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   computer security and law enforcement people into a frenzied panic and

   tried to pin all sorts of things on the British hackers, none of which

   they had done. The underground saw Spaf as being rabid in his attack

   on hackers, based largely on his response to the RTM worm. And Gandalf

   had hacked Spaf's machine.

  

   The crackdown on the Australians, combined with the discovery of the

   Spaf file, had a profound effect on Pad. Always cautious anyway, he

   decided to give up hacking. It was a difficult decision, and weaning

   himself from exploring systems night after night was no easy task.

   However, in the face of what had happened to Electron and Phoenix,

   continuing to hack didn't seem worth the risk.

  

   When Pad gave up hacking, he bought his own NUI so he could access

   places like Altos legitimately. The NUI was expensive--about

   [sterling]10 an hour--but he was never on for long. Leisurely chats of

   the type he once enjoyed in Altos were out of the question, but at

   least he could mail letters to his friends like Theorem and Gandalf.

   There would have been easier ways to maintain his friendship with

   Gandalf, who lived in Liverpool, only an hour's drive away. But it

   wouldn't be the same. Pad and Gandalf had never met, or even talked on

   the phone. They talked on-line, and via email. That was the way they

   related.

  

   Pad also had other reasons for giving up hacking. It was an expensive

   habit in Britain because British Telecom time-charged for local phone

   calls. In Australia, a hacker could stay on-line for hours, jumping

   from one computer to another through the data network, all for the

   cost of one local call. Like the Australians, Pad could launch his

   hacking sessions from a local uni or X.25 dial-up. However, an

   all-night hacking session based on a single phone call might still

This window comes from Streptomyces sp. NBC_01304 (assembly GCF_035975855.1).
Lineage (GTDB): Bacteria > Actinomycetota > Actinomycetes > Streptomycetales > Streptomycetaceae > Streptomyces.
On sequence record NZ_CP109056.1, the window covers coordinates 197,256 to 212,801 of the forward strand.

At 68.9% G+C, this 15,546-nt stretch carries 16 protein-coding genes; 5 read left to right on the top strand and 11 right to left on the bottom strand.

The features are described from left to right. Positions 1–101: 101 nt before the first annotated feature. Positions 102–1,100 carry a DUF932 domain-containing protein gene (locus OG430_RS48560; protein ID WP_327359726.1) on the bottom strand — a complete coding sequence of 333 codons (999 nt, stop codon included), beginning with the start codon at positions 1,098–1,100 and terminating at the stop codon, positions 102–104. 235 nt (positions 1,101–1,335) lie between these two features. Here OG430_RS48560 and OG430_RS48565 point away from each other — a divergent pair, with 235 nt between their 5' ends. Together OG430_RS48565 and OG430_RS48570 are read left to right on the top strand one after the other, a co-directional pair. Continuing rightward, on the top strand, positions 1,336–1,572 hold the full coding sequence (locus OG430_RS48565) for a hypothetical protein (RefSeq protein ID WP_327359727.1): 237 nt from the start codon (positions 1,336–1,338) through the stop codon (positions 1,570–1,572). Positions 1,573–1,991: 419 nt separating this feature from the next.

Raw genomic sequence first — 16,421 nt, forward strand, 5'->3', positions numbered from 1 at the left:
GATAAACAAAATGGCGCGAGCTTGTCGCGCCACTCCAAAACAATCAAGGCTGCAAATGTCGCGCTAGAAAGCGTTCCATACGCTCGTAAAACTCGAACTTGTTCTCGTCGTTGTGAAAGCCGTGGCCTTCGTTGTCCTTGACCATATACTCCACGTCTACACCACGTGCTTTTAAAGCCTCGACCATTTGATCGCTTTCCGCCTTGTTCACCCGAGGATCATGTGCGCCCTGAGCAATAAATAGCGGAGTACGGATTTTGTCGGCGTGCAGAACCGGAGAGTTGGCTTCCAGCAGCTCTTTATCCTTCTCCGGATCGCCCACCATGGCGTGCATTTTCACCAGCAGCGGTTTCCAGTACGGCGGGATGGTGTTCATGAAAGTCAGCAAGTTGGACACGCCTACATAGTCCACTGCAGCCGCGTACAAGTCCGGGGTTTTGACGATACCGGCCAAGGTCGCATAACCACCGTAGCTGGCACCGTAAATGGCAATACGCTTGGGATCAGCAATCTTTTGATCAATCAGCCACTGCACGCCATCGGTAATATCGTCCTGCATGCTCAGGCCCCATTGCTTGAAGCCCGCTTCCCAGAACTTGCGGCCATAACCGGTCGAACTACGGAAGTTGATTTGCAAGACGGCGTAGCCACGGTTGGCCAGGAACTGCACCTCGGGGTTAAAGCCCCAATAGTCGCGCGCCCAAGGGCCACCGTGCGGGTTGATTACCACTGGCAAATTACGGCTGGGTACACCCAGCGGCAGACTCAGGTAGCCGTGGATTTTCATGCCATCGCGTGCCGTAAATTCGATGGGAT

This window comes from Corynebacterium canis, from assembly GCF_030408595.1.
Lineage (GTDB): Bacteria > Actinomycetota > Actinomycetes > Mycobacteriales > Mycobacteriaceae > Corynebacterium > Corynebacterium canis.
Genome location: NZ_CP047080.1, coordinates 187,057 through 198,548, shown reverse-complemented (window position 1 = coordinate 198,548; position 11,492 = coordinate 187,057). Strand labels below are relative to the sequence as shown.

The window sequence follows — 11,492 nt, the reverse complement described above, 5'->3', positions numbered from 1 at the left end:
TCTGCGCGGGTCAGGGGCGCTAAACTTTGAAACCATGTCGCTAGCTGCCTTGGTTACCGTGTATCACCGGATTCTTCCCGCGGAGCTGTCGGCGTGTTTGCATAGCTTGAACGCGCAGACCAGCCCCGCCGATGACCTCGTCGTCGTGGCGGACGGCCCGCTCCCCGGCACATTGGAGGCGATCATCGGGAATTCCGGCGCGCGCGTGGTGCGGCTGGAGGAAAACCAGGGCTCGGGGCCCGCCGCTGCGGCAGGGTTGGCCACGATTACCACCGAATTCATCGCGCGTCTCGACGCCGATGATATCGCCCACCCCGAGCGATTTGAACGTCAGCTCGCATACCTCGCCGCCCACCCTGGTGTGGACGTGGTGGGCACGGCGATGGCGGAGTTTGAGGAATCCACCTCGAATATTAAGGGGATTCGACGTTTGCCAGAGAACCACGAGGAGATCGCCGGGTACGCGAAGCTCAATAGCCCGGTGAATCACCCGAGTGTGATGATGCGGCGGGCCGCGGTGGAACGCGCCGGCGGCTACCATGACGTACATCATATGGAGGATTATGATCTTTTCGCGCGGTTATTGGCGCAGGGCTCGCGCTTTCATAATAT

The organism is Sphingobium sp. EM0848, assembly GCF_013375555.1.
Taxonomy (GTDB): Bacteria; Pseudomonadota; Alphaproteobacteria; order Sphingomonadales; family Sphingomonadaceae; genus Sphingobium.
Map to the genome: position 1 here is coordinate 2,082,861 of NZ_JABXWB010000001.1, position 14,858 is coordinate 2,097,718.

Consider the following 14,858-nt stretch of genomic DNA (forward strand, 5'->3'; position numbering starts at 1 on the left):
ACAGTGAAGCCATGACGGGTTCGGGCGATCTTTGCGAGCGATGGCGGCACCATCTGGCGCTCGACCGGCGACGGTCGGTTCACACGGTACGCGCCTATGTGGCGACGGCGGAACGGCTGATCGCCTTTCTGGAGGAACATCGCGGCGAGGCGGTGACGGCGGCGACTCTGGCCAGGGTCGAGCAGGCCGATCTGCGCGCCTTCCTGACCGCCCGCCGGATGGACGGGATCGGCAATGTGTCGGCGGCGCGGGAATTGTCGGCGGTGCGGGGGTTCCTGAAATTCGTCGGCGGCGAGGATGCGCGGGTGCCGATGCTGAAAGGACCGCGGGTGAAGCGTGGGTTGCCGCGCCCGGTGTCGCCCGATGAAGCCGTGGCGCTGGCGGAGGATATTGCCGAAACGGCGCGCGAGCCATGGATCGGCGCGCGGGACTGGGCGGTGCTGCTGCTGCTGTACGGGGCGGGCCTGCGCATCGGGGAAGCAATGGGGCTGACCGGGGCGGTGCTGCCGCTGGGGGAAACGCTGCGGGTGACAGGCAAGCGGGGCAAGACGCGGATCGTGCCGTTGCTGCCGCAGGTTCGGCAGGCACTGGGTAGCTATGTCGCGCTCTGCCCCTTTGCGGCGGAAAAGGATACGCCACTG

cost him [sterling]5 or more in timed-call charges--a considerable

   amount of money for an unemployed young man. As it was, Pad had

   already been forced to stop hacking for brief periods when he ran out

   of his dole money.

  

   Although Pad didn't think he could be prosecuted for hacking under

   British law in early 1990, he knew that Britain was about to enact its

   own computer crime legislation--the Computer Misuse Act 1990--in

   August. The 22-year-old hacker decided that it was better to quit

   while he was ahead.

  

   And he did, for a while at least. Until July 1990, when Gandalf, two

   years his junior, tempted him with one final hack before the new Act

   came into force. Just one last fling, Gandalf told him. After that

   last fling in July, Pad stopped hacking again.

  

   The Computer Misuse Act passed into law in August 1990, following two

   law commission reviews on the subject. The Scottish Law Commission

   issued a 1987 report proposing to make unauthorised data access

   illegal, but only if the hacker tried to `secure advantage, or cause

   damage to another person'--including reckless damage.2 Simple look-see

   hacking would not be a crime under the report's recommendations.

   However, in 1989 The Law Commission of England and Wales issued its

   own report proposing that simple unauthorised access should be a crime

   regardless of intent--a recommendation which was eventually included

   in the law.

  

   Late in 1989, Conservative MP Michael Colvin introduced a private

   member's bill into the British parliament. Lending her support to the